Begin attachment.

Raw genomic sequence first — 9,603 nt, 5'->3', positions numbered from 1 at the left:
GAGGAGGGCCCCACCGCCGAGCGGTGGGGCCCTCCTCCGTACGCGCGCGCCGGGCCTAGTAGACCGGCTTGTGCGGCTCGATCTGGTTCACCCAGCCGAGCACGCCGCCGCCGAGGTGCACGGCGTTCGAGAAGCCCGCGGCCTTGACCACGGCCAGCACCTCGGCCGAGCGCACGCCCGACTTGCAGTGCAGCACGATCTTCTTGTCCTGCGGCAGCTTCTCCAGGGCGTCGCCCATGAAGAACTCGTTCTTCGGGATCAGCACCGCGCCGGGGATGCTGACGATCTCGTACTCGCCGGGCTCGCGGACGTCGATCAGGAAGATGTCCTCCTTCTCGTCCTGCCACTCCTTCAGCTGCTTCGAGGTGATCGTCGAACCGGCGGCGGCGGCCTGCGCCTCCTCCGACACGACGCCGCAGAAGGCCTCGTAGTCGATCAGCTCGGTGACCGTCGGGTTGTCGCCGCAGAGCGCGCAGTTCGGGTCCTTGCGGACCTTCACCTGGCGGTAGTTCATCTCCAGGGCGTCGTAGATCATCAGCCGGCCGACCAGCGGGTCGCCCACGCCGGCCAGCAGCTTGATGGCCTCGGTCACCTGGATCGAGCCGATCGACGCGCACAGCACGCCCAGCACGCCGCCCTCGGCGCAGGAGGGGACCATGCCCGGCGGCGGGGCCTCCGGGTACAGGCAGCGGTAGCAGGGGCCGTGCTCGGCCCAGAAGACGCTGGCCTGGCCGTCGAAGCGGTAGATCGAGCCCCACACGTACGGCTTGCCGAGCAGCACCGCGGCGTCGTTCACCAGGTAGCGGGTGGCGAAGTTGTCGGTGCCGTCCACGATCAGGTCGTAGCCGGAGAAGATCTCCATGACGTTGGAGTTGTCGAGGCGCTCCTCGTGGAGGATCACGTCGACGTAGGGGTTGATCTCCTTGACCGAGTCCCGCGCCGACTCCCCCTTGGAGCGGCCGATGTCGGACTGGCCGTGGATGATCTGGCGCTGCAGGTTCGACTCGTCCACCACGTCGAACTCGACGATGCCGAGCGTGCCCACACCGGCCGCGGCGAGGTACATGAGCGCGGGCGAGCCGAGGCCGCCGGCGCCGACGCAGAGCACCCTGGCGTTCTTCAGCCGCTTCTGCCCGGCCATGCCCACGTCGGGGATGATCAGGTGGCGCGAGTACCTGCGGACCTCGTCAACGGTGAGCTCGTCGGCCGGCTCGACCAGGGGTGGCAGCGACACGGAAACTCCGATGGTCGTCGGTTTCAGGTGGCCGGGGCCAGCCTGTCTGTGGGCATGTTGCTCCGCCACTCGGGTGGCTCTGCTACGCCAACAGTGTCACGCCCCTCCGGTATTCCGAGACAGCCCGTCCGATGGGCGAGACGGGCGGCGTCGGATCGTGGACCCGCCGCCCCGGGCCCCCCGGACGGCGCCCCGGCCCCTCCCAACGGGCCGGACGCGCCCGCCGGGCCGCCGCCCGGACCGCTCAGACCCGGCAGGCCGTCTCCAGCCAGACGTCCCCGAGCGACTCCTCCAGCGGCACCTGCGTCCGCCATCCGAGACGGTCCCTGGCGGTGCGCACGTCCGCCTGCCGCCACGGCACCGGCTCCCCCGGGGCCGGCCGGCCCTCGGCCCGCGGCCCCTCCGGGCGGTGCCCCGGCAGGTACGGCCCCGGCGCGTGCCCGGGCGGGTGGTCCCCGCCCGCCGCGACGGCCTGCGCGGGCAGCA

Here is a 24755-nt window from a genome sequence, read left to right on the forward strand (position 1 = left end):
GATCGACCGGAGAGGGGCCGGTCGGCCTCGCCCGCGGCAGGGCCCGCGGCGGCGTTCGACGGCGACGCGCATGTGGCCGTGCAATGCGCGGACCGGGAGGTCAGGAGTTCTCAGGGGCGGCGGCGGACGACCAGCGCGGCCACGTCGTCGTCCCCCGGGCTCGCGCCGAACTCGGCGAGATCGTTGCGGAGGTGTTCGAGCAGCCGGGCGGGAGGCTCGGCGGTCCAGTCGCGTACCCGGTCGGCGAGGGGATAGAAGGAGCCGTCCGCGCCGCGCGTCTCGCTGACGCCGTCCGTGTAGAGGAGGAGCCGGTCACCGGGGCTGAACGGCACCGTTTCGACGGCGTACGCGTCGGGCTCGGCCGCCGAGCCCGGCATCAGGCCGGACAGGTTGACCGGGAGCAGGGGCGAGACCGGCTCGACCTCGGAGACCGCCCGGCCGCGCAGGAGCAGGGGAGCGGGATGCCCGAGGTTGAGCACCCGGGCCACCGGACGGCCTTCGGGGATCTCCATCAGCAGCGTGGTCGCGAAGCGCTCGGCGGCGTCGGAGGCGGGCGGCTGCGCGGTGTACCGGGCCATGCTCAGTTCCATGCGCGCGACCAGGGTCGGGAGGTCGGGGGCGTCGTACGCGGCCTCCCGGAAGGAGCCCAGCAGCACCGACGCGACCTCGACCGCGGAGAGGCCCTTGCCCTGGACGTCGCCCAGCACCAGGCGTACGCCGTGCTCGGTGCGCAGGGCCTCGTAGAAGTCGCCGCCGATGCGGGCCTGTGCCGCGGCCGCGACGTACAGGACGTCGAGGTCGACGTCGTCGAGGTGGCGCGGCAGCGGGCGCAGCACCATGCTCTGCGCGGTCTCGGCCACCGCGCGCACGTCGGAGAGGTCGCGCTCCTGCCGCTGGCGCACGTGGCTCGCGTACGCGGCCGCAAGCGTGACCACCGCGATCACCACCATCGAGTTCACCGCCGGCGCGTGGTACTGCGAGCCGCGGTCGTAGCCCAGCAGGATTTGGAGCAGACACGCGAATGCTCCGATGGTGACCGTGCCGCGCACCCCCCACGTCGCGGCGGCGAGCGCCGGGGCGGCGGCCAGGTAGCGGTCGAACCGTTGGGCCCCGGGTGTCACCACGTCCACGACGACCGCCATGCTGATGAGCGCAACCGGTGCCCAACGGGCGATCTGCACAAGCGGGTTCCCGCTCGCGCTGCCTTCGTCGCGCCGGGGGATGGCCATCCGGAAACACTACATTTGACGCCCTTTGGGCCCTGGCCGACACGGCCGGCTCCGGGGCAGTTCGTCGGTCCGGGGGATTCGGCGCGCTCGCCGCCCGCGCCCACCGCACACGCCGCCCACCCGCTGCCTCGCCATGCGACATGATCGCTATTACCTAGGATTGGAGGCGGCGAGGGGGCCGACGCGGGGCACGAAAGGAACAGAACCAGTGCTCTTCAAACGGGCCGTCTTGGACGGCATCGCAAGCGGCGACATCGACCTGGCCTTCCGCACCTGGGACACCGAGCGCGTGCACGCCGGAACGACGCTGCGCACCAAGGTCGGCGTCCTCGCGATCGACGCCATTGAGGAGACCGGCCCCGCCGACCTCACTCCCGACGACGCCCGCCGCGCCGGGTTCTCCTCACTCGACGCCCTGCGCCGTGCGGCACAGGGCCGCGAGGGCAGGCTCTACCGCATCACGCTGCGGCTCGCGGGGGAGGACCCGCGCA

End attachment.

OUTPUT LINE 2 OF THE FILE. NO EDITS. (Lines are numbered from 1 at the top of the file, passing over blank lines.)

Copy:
GAGGAGGGCCCCACCGCCGAGCGGTGGGGCCCTCCTCCGTACGCGCGCGCCGGGCCTAGTAGACCGGCTTGTGCGGCTCGATCTGGTTCACCCAGCCGAGCACGCCGCCGCCGAGGTGCACGGCGTTCGAGAAGCCCGCGGCCTTGACCACGGCCAGCACCTCGGCCGAGCGCACGCCCGACTTGCAGTGCAGCACGATCTTCTTGTCCTGCGGCAGCTTCTCCAGGGCGTCGCCCATGAAGAACTCGTTCTTCGGGATCAGCACCGCGCCGGGGATGCTGACGATCTCGTACTCGCCGGGCTCGCGGACGTCGATCAGGAAGATGTCCTCCTTCTCGTCCTGCCACTCCTTCAGCTGCTTCGAGGTGATCGTCGAACCGGCGGCGGCGGCCTGCGCCTCCTCCGACACGACGCCGCAGAAGGCCTCGTAGTCGATCAGCTCGGTGACCGTCGGGTTGTCGCCGCAGAGCGCGCAGTTCGGGTCCTTGCGGACCTTCACCTGGCGGTAGTTCATCTCCAGGGCGTCGTAGATCATCAGCCGGCCGACCAGCGGGTCGCCCACGCCGGCCAGCAGCTTGATGGCCTCGGTCACCTGGATCGAGCCGATCGACGCGCACAGCACGCCCAGCACGCCGCCCTCGGCGCAGGAGGGGACCATGCCCGGCGGCGGGGCCTCCGGGTACAGGCAGCGGTAGCAGGGGCCGTGCTCGGCCCAGAAGACGCTGGCCTGGCCGTCGAAGCGGTAGATCGAGCCCCACACGTACGGCTTGCCGAGCAGCACCGCGGCGTCGTTCACCAGGTAGCGGGTGGCGAAGTTGTCGGTGCCGTCCACGATCAGGTCGTAGCCGGAGAAGATCTCCATGACGTTGGAGTTGTCGAGGCGCTCCTCGTGGAGGATCACGTCGACGTAGGGGTTGATCTCCTTGACCGAGTCCCGCGCCGACTCCCCCTTGGAGCGGCCGATGTCGGACTGGCCGTGGATGATCTGGCGCTGCAGGTTCGACTCGTCCACCACGTCGAACTCGACGATGCCGAGCGTGCCCACACCGGCCGCGGCGAGGTACATGAGCGCGGGCGAGCCGAGGCCGCCGGCGCCGACGCAGAGCACCCTGGCGTTCTTCAGCCGCTTCTGCCCGGCCATGCCCACGTCGGGGATGATCAGGTGGCGCGAGTACCTGCGGACCTCGTCAACGGTGAGCTCGTCGGCCGGCTCGACCAGGGGTGGCAGCGACACGGAAACTCCGATGGTCGTCGGTTTCAGGTGGCCGGGGCCAGCCTGTCTGTGGGCATGTTGCTCCGCCACTCGGGTGGCTCTGCTACGCCAACAGTGTCACGCCCCTCCGGTATTCCGAGACAGCCCGTCCGATGGGCGAGACGGGCGGCGTCGGATCGTGGACCCGCCGCCCCGGGCCCCCCGGACGGCGCCCCGGCCCCTCCCAACGGGCCGGACGCGCCCGCCGGGCCGCCGCCCGGACCGCTCAGACCCGGCAGGCCGTCTCCAGCCAGACGTCCCCGAGCGACTCCTCCAGCGGCACCTGCGTCCGCCATCCGAGACGGTCCCTGGCGGTGCGCACGTCCGCCTGCCGCCACGGCACCGGCTCCCCCGGGGCCGGCCGGCCCTCGGCCCGCGGCCCCTCCGGGCGGTGCCCCGGCAGGTACGGCCCCGGCGCGTGCCCGGGCGGGTGGTCCCCGCCCGCCGCGACGGCCTGCGCGGGCAGCA